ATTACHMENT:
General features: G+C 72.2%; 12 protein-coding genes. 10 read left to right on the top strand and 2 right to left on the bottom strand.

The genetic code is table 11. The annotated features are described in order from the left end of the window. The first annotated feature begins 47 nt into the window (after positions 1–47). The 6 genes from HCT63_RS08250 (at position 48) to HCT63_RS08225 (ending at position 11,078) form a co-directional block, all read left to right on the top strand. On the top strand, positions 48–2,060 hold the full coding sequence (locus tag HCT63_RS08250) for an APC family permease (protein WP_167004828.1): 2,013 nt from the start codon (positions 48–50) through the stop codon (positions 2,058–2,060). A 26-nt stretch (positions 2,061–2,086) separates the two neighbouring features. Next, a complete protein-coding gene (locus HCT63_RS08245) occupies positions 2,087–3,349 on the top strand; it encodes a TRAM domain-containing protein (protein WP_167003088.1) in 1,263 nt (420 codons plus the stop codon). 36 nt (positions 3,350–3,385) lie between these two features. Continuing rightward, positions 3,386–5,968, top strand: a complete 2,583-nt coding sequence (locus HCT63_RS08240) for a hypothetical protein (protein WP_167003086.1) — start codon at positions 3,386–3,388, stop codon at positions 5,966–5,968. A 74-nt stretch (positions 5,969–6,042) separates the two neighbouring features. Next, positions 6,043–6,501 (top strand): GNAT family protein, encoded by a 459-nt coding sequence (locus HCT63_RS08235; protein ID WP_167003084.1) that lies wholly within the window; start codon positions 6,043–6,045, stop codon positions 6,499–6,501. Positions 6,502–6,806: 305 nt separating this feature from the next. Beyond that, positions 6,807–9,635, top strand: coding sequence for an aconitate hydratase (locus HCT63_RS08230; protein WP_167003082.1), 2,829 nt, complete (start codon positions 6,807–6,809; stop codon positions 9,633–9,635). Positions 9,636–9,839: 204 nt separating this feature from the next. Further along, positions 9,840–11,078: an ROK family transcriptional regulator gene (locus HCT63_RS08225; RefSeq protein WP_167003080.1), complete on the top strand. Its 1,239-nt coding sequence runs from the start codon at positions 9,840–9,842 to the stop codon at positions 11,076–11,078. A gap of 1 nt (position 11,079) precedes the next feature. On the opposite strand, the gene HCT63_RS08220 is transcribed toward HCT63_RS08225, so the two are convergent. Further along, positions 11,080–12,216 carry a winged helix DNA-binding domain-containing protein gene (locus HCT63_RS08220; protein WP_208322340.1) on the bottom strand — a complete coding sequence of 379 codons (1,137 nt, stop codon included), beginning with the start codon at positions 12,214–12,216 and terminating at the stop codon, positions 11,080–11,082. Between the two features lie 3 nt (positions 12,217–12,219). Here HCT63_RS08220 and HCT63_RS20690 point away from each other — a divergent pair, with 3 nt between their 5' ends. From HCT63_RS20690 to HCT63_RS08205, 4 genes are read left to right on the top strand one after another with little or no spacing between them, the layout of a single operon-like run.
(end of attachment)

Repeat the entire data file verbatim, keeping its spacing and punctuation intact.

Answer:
General features: G+C 72.2%; 12 protein-coding genes. 10 read left to right on the top strand and 2 right to left on the bottom strand.

The genetic code is table 11. The annotated features are described in order from the left end of the window. The first annotated feature begins 47 nt into the window (after positions 1–47). The 6 genes from HCT63_RS08250 (at position 48) to HCT63_RS08225 (ending at position 11,078) form a co-directional block, all read left to right on the top strand. On the top strand, positions 48–2,060 hold the full coding sequence (locus tag HCT63_RS08250) for an APC family permease (protein WP_167004828.1): 2,013 nt from the start codon (positions 48–50) through the stop codon (positions 2,058–2,060). A 26-nt stretch (positions 2,061–2,086) separates the two neighbouring features. Next, a complete protein-coding gene (locus HCT63_RS08245) occupies positions 2,087–3,349 on the top strand; it encodes a TRAM domain-containing protein (protein WP_167003088.1) in 1,263 nt (420 codons plus the stop codon). 36 nt (positions 3,350–3,385) lie between these two features. Continuing rightward, positions 3,386–5,968, top strand: a complete 2,583-nt coding sequence (locus HCT63_RS08240) for a hypothetical protein (protein WP_167003086.1) — start codon at positions 3,386–3,388, stop codon at positions 5,966–5,968. A 74-nt stretch (positions 5,969–6,042) separates the two neighbouring features. Next, positions 6,043–6,501 (top strand): GNAT family protein, encoded by a 459-nt coding sequence (locus HCT63_RS08235; protein ID WP_167003084.1) that lies wholly within the window; start codon positions 6,043–6,045, stop codon positions 6,499–6,501. Positions 6,502–6,806: 305 nt separating this feature from the next. Beyond that, positions 6,807–9,635, top strand: coding sequence for an aconitate hydratase (locus HCT63_RS08230; protein WP_167003082.1), 2,829 nt, complete (start codon positions 6,807–6,809; stop codon positions 9,633–9,635). Positions 9,636–9,839: 204 nt separating this feature from the next. Further along, positions 9,840–11,078: an ROK family transcriptional regulator gene (locus HCT63_RS08225; RefSeq protein WP_167003080.1), complete on the top strand. Its 1,239-nt coding sequence runs from the start codon at positions 9,840–9,842 to the stop codon at positions 11,076–11,078. A gap of 1 nt (position 11,079) precedes the next feature. On the opposite strand, the gene HCT63_RS08220 is transcribed toward HCT63_RS08225, so the two are convergent. Further along, positions 11,080–12,216 carry a winged helix DNA-binding domain-containing protein gene (locus HCT63_RS08220; protein WP_208322340.1) on the bottom strand — a complete coding sequence of 379 codons (1,137 nt, stop codon included), beginning with the start codon at positions 12,214–12,216 and terminating at the stop codon, positions 11,080–11,082. Between the two features lie 3 nt (positions 12,217–12,219). Here HCT63_RS08220 and HCT63_RS20690 point away from each other — a divergent pair, with 3 nt between their 5' ends. From HCT63_RS20690 to HCT63_RS08205, 4 genes are read left to right on the top strand one after another with little or no spacing between them, the layout of a single operon-like run.